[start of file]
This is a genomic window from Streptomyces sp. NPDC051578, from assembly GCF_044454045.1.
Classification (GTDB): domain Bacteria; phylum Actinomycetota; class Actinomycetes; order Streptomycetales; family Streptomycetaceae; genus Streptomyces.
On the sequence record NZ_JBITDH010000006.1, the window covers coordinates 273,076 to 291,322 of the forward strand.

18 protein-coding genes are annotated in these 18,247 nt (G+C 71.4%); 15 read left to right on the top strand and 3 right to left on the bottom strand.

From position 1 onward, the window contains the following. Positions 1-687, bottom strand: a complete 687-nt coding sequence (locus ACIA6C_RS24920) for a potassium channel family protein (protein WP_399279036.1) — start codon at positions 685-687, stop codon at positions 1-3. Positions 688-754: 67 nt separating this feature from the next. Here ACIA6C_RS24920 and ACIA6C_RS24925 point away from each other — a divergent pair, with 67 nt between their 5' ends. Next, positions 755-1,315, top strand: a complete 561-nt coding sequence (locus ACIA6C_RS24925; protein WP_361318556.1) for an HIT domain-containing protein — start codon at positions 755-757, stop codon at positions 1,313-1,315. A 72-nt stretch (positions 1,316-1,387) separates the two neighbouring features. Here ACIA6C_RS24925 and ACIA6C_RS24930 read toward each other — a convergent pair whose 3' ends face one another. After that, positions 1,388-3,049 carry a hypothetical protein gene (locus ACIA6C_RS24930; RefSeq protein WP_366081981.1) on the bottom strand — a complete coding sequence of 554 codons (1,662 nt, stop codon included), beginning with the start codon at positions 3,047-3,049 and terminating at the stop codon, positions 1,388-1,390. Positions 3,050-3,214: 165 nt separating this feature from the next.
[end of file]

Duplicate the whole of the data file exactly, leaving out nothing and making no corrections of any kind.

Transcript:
This is a genomic window from Streptomyces sp. NPDC051578, from assembly GCF_044454045.1.
Classification (GTDB): domain Bacteria; phylum Actinomycetota; class Actinomycetes; order Streptomycetales; family Streptomycetaceae; genus Streptomyces.
On the sequence record NZ_JBITDH010000006.1, the window covers coordinates 273,076 to 291,322 of the forward strand.

18 protein-coding genes are annotated in these 18,247 nt (G+C 71.4%); 15 read left to right on the top strand and 3 right to left on the bottom strand.

From position 1 onward, the window contains the following. Positions 1-687, bottom strand: a complete 687-nt coding sequence (locus ACIA6C_RS24920) for a potassium channel family protein (protein WP_399279036.1) — start codon at positions 685-687, stop codon at positions 1-3. Positions 688-754: 67 nt separating this feature from the next. Here ACIA6C_RS24920 and ACIA6C_RS24925 point away from each other — a divergent pair, with 67 nt between their 5' ends. Next, positions 755-1,315, top strand: a complete 561-nt coding sequence (locus ACIA6C_RS24925; protein WP_361318556.1) for an HIT domain-containing protein — start codon at positions 755-757, stop codon at positions 1,313-1,315. A 72-nt stretch (positions 1,316-1,387) separates the two neighbouring features. Here ACIA6C_RS24925 and ACIA6C_RS24930 read toward each other — a convergent pair whose 3' ends face one another. After that, positions 1,388-3,049 carry a hypothetical protein gene (locus ACIA6C_RS24930; RefSeq protein WP_366081981.1) on the bottom strand — a complete coding sequence of 554 codons (1,662 nt, stop codon included), beginning with the start codon at positions 3,047-3,049 and terminating at the stop codon, positions 1,388-1,390. Positions 3,050-3,214: 165 nt separating this feature from the next.